Can we create a win-win outcome adapting to new School Lunch Program changes?

Can we create a win-win outcome adapting to new School Lunch Program changes?

As a father of two boys and a school foodservice consultant, I believe in and support the National School Lunch Program. However, I’ve recently seen some articles and TV news stories questioning the merits of the new school lunch program regulations. Some students are complaining about the portions, are choosing not to eat in the cafeterias and are making videos saying that they need change.

I believe there is a deeper issue at work, and a relatively easy way to find a happy resolution to this challenge. The answer involves taste-testing and conducting focus groups with students. The absence of student feedback is the primary reason so many fruits and vegetables are being tossed in school cafeteria garbage cans. And this can be easily resolved.

For example if you put canned chicken on the menu for about 29 cents per serving and you can choose instead to offer Orange Chicken for 39 cents, the increased participation would cover the higher cost and result in a win-win outcome!

So how do we know what to offer, substitute and avoid? That insight should come from ongoing customer feedback. We can’t continue slapping items on the menu because we perceive them to be healthier for the kids. Yes, I definitely believe in good nutrition. But we have to give kids nutritious items that they will eat. How do we get that information? Through properly conducted Focus Groups.

Having conducted dozens of focus groups for K-12 children, I’ve learned they will riot if you put certain items on the menu, such as beets. So why fight when we can choose instead to adapt. Using fruits and vegetable in new, more appealing forms can make all the difference. Fresh fruit on a stick (melon, grapes and apple chunks) instead of offering a plain apple has proven to be a popular winner. Through testing we’ve found numerous others!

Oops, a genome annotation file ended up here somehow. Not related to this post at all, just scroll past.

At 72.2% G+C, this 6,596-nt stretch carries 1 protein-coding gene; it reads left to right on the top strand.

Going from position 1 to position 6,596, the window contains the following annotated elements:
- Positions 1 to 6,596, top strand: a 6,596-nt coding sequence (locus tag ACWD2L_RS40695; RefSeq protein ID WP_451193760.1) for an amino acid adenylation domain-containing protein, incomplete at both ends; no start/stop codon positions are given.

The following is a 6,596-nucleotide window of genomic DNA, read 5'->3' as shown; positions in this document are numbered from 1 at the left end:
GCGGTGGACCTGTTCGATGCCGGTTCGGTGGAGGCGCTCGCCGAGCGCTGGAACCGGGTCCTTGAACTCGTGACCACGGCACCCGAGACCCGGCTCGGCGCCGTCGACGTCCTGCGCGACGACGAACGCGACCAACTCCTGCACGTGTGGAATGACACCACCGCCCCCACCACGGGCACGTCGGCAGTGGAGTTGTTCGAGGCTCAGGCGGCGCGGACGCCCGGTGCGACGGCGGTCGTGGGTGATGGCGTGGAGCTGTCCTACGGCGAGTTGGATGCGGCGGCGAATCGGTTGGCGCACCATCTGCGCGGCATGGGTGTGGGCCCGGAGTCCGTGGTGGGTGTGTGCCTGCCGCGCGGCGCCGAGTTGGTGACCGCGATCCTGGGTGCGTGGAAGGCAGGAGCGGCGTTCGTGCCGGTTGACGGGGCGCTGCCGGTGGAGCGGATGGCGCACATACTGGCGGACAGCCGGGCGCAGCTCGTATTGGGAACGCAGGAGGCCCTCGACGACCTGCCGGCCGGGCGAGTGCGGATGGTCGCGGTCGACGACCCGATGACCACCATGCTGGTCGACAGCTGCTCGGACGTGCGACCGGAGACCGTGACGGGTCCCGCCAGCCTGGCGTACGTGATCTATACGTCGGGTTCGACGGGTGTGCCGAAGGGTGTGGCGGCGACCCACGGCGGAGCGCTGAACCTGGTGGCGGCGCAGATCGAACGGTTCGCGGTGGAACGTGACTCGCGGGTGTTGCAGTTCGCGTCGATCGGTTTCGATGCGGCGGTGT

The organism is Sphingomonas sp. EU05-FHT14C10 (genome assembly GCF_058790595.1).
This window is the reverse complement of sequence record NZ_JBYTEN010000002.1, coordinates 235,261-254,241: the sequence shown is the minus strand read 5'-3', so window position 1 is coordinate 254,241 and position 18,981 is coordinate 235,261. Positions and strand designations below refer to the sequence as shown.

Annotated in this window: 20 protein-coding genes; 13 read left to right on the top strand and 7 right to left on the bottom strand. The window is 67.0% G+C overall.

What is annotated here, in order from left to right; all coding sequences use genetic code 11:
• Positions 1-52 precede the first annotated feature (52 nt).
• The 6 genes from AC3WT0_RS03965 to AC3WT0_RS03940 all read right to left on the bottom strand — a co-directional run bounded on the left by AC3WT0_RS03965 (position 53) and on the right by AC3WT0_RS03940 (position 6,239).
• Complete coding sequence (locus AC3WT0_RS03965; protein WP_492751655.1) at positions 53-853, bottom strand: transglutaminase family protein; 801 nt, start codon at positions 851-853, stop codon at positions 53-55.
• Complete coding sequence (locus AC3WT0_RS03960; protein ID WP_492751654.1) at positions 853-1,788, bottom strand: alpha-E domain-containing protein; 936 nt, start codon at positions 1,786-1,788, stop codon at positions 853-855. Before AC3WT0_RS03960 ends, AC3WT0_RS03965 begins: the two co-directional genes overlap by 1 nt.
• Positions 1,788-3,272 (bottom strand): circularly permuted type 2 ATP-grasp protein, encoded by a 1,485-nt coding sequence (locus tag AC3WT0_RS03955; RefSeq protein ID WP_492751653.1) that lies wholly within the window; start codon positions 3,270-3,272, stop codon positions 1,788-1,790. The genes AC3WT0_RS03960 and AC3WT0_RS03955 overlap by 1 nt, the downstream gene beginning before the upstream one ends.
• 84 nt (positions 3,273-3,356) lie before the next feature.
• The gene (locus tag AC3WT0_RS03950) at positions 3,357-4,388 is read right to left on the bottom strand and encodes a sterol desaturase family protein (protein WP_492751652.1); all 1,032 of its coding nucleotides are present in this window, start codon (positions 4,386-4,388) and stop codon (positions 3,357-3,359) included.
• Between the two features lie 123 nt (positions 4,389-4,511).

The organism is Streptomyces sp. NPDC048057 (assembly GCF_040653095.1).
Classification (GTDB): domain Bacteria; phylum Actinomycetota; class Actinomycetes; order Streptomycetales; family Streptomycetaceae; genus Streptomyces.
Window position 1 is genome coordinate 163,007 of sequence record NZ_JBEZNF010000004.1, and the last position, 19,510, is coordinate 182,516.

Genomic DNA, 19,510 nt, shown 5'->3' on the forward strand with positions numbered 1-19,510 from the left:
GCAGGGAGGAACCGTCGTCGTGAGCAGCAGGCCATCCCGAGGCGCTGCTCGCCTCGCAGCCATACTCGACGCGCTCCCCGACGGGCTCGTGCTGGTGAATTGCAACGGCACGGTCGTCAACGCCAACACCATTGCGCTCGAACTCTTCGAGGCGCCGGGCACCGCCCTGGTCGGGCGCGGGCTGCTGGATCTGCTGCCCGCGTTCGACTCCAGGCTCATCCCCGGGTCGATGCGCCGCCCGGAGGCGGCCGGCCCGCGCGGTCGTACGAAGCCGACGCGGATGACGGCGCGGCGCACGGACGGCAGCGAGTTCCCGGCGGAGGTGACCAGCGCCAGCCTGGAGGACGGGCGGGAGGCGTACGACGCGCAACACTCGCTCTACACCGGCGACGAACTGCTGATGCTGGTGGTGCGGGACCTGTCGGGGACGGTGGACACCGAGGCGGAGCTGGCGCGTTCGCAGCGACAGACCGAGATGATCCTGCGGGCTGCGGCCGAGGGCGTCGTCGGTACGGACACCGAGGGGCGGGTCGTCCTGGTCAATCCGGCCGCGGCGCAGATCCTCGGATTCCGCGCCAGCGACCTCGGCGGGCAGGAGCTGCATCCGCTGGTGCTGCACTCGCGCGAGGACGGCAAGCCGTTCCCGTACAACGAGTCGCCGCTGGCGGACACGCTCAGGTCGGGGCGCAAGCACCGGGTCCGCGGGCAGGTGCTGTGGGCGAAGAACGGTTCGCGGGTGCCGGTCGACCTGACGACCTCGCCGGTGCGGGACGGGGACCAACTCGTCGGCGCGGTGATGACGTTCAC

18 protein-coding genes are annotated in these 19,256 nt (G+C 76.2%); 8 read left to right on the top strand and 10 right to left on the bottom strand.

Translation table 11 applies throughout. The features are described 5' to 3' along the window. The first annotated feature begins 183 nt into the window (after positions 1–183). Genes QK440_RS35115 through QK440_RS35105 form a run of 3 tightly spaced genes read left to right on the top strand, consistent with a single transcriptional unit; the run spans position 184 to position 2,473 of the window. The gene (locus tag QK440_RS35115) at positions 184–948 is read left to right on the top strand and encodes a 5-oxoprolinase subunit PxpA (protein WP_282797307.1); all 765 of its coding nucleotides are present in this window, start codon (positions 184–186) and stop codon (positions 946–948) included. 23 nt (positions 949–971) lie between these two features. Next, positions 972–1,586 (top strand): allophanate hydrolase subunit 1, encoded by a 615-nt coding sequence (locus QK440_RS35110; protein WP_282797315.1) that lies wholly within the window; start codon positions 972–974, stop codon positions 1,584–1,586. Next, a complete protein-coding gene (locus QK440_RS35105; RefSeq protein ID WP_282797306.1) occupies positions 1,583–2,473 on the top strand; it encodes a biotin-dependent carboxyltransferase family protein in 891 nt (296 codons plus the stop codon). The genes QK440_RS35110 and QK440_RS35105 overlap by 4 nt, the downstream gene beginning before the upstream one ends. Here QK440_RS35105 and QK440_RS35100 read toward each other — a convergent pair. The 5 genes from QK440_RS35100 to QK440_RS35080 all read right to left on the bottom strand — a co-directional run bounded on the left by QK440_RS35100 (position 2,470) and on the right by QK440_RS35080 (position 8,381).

The new nutrition guidelines can be a positive addition to school cafeterias, but we need to do a better job at communicating the changes to the students in advance. We do not need healthier trash cans. We need healthier kids who enjoy eating at school!

My challenge to you, as leaders in the child nutrition profession, is to reach out to students and ask them what they are looking for. And, at the same time, introduce them to new menu items. After you identify the foods they do like, create a mass taste-testing. Make up samples of the new product and hand them out. Here are two tips for ensuring the success of this strategy:

  1. Let other students hand out the samples. Students are more likely to accept new items from their friends and other peers.
  2. When you are doing a sampling, schedule it at least two days before you menu the item – definitely not the same day.

Our First Lady Michelle Obama has provided the much-needed incentive to boost the health value of meals served at school. We have the White House, the assistant White House Chef and Lets Move executive director Sam Kass behind us. That’s powerful support!  Let’s keep this momentum going, take the bull by the horns and feed more kids. But let’s be smart about it – and learn from the kids, in advance, about what’s going to work!

I welcome your questions and feedback. So let’s get talking!  Please leave a comment below, call me at 888 994-3476 or email at kern@localhost

Kern Halls, Chief Innovator of Ingenious Culinary Concepts, turns empty dining halls into gold mines of student activity! By seeking out and combining just the right “ingredients” to accomplish what many call impossible: Halls gets students to “want” to dine in your cafeterias!

For his FREE report, outlining Marketing Tips to help you generate additional revenue TODAY, a $197 value, please click here!


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